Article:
Twitter is finally rolling out encrypted direct messages (DMs) for its paid subscribers, as part of the Twitter Blue package. Unlike WhatsApp, Messenger, and Signal, among other messaging apps which offer encrypted messaging for free, users will have to pay for this feature on Twitter.
The rollout of Twitter’s encrypted DMs was announced by the social network’s owner and CEO Elon Musk in a tweet saying, “With the latest version of the app, you can DM reply to any message in the thread (not just most recent) and use any emoji reaction.”
“Release of encrypted DMs V1.0 should happen tomorrow. This will grow in sophistication rapidly. The acid test is that I could not see your DMs even if there was a gun to my head.” Musk added.
Meanwhile, Musk also said that voice and video calls will be added soon to his social network so users can “talk to people anywhere in the world” without giving them a phone number.
“Coming soon will be voice and video chat from your handle to anyone on this platform, so you can talk to people anywhere in the world without giving them your phone number,” Musk tweeted.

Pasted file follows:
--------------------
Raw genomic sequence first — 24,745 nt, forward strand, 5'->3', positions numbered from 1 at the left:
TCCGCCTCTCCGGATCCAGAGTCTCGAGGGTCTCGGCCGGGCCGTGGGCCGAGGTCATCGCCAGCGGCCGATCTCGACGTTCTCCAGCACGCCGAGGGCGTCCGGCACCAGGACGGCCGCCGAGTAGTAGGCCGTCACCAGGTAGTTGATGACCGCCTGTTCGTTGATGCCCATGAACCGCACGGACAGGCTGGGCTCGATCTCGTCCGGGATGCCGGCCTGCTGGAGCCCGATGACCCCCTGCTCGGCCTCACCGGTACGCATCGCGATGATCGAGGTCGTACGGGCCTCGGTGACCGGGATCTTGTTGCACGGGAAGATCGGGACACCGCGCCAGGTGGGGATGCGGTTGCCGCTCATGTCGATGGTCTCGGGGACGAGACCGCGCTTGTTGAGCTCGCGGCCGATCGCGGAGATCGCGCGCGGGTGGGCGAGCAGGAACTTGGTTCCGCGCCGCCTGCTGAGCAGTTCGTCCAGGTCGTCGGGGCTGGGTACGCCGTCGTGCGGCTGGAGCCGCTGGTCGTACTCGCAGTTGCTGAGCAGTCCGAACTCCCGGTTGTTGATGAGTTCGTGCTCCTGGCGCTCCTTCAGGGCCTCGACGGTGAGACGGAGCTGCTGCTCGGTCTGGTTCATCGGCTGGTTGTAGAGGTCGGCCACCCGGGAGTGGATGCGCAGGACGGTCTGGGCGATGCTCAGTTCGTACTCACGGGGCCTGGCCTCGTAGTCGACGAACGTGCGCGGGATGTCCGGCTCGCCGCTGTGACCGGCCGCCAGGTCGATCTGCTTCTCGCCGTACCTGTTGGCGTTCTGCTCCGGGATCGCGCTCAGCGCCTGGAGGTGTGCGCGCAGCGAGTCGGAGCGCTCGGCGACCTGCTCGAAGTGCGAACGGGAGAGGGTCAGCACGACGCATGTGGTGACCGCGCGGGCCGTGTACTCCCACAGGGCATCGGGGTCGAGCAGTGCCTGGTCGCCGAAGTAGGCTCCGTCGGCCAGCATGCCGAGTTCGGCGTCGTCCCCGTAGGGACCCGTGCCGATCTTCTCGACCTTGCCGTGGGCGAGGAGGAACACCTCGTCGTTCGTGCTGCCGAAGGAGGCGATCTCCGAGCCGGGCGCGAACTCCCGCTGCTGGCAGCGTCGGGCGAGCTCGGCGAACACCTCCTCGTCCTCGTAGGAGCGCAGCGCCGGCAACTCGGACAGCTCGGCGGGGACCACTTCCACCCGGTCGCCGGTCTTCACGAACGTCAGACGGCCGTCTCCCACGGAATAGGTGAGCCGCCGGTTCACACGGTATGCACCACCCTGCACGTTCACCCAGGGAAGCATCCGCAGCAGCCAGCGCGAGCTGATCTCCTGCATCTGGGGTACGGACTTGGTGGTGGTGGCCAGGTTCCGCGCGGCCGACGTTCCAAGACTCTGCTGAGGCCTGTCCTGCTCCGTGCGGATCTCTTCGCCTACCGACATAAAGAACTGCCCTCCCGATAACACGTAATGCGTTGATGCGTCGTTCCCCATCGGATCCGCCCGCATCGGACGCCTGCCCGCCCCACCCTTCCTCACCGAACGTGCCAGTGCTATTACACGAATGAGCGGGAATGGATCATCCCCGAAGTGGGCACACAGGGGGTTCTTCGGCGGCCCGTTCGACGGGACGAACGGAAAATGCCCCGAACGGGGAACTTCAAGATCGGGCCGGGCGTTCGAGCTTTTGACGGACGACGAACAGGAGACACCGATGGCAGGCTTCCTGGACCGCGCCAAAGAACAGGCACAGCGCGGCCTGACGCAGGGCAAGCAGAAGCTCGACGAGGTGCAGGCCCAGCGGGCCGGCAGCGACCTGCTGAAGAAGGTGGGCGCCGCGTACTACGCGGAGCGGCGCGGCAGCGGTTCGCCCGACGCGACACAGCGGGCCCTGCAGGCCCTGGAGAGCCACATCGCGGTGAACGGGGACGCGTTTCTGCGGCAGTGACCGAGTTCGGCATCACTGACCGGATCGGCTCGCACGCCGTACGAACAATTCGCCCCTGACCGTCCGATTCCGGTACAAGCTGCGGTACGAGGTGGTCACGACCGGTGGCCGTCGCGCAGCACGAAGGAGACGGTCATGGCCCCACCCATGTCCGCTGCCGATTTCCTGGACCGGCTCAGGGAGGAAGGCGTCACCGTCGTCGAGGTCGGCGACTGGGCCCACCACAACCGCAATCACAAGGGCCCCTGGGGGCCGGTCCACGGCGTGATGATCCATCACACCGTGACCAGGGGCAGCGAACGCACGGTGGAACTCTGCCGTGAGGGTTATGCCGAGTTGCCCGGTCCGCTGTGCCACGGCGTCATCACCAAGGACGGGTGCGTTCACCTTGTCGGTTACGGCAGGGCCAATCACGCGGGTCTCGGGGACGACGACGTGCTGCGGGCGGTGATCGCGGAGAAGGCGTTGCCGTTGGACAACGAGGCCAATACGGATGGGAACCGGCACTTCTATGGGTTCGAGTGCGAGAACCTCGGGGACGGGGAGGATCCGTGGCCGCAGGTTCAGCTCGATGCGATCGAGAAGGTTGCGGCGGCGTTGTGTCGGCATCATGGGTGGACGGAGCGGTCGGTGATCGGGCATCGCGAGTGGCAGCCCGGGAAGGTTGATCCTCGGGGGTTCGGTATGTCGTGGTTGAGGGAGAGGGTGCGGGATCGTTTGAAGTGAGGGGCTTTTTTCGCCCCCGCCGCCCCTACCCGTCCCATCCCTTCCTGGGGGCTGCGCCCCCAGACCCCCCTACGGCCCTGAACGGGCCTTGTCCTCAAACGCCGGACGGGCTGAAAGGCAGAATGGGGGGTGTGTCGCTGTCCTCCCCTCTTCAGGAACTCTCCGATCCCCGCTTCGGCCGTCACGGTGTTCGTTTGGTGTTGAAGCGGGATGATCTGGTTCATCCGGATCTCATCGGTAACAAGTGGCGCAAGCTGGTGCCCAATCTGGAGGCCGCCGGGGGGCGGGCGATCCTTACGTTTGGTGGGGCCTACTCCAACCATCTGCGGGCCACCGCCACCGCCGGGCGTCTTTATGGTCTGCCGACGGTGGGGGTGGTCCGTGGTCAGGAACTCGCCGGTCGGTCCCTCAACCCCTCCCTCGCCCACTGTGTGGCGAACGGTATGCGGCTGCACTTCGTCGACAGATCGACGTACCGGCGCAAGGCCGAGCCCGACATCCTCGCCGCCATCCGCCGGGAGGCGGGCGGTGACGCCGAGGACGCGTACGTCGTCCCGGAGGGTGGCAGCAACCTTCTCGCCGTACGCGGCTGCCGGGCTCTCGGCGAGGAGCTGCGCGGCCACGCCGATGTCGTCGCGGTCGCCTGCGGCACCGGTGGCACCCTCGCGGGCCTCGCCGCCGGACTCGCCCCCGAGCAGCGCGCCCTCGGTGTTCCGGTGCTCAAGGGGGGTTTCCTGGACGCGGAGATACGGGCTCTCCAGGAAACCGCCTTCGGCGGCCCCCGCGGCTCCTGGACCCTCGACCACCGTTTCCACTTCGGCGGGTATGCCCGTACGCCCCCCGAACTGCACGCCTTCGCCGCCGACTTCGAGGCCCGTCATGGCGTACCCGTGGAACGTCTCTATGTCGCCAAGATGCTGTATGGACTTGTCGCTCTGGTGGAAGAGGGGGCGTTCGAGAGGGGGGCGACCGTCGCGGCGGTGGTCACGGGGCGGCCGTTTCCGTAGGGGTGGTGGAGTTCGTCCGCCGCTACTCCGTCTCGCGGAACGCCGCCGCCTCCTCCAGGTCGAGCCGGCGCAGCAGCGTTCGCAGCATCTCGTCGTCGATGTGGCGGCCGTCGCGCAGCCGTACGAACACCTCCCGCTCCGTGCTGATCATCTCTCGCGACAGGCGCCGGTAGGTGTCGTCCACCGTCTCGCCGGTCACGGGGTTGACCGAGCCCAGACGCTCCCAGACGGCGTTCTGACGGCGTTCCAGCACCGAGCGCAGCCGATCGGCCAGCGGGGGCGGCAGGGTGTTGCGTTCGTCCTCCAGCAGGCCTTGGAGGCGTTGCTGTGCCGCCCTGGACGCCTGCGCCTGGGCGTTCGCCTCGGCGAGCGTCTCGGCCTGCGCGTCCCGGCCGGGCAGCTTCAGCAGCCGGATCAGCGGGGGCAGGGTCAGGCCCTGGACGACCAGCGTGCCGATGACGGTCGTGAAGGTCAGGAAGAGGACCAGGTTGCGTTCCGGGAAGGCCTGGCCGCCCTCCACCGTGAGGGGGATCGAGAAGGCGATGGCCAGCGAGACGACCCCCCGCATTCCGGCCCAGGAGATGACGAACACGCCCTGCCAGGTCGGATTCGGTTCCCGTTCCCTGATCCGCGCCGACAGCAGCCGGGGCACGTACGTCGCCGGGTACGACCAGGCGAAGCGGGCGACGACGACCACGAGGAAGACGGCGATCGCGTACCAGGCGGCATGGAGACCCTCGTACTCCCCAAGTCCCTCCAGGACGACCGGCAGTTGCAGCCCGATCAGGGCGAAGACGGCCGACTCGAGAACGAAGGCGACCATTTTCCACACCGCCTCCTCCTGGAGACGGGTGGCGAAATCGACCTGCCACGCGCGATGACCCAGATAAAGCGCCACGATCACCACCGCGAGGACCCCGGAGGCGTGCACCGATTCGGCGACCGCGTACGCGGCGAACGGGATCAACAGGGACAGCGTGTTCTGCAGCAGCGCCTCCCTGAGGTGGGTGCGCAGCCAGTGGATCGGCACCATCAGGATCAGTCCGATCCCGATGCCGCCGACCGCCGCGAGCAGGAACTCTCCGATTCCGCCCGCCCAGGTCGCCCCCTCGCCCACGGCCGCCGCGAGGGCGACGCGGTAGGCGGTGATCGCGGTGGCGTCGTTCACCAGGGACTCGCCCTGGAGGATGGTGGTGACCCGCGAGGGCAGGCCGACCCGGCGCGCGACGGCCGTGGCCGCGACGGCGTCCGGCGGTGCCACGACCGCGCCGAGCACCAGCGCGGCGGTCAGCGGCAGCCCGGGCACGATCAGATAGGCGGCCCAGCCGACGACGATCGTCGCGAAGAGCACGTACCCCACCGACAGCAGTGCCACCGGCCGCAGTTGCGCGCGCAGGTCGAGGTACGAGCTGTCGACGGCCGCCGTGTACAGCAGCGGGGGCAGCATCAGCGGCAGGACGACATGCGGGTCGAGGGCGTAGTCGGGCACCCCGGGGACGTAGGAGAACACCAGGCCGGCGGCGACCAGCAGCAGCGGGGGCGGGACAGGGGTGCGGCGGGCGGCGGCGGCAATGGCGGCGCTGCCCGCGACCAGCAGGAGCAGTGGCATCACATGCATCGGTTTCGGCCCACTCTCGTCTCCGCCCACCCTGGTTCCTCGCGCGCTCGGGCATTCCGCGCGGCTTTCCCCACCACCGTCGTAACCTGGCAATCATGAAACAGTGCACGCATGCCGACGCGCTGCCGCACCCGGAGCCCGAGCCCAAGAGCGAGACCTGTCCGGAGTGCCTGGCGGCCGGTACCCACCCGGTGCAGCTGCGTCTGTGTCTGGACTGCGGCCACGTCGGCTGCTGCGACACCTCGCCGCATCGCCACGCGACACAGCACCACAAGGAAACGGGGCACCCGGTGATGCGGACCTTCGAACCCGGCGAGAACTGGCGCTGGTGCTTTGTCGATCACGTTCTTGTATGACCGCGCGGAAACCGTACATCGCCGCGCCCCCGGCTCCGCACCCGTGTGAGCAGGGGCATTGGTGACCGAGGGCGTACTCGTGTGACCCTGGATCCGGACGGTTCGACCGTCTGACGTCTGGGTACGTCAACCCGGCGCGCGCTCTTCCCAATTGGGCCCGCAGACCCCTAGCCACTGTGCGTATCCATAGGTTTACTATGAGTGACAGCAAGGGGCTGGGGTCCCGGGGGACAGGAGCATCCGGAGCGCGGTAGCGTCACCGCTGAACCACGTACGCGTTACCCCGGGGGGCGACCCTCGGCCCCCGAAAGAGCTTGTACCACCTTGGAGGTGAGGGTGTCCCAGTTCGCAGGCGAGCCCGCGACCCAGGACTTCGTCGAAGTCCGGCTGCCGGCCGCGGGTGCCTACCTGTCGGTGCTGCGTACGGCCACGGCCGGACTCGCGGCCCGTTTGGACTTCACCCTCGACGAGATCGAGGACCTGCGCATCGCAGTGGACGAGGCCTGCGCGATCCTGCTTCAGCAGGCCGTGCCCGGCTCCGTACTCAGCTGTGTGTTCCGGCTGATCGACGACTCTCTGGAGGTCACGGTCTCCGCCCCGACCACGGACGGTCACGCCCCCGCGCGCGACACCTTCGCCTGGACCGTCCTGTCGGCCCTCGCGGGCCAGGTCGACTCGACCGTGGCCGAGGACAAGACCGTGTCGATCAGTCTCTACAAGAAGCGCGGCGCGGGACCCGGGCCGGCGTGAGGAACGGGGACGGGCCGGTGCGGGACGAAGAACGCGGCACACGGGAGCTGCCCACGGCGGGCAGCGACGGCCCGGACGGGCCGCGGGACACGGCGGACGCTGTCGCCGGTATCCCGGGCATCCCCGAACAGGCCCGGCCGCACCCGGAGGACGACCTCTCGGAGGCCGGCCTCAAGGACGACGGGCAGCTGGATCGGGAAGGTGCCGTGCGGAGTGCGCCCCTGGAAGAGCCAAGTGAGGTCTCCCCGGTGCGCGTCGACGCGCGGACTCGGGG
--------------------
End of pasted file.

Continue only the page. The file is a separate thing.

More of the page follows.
According to a new section on Twitter’s Help Site, for a user to be able to send and receive encrypted messages, they will have to be verified, which means they must pay for Twitter Blue, the company’s paid verification service which currently costs $8 (approx. UGX30,000) through the web or $11 (approx. UGX41,000) in-app. Verified organizations can also access the feature, but they have to pay $1,000 (approx. UGX3.7 million) per month. An affiliate of a verified organization can access the feature for $50 per month.
Furthermore, both the sender and recipient must be on the latest version of the Twitter app, and recipients must follow the sender, have sent a message to the sender in the past, or accept a DM request from the sender at some point. If the recipient is eligible, the sender will see a lock toggle while drafting a message. In an encrypted conversation, a small lock icon will appear next to the recipient’s avatar.
It should however be noted that encrypted DMs have some limitations. According to the company, currently, users can only send them in one-on-one conversations but Twitter plans to soon expand this feature to group conversations as well. Additionally, with this new functionality, users can only send text and links at the moment.
The social site has also warned that at the moment it does not have protections against man-in-the-middle attacks, which means, in case someone were to compromise an encrypted conversation, neither the sender nor the recipient would know.
“As Elon Musk said, when it comes to Direct Messages, the standard should be, if someone puts a gun to our heads, we still can’t access your messages.” said Twitter on its Help Center page before then acknowledging that “We’re not quite there yet, but we’re working on it,”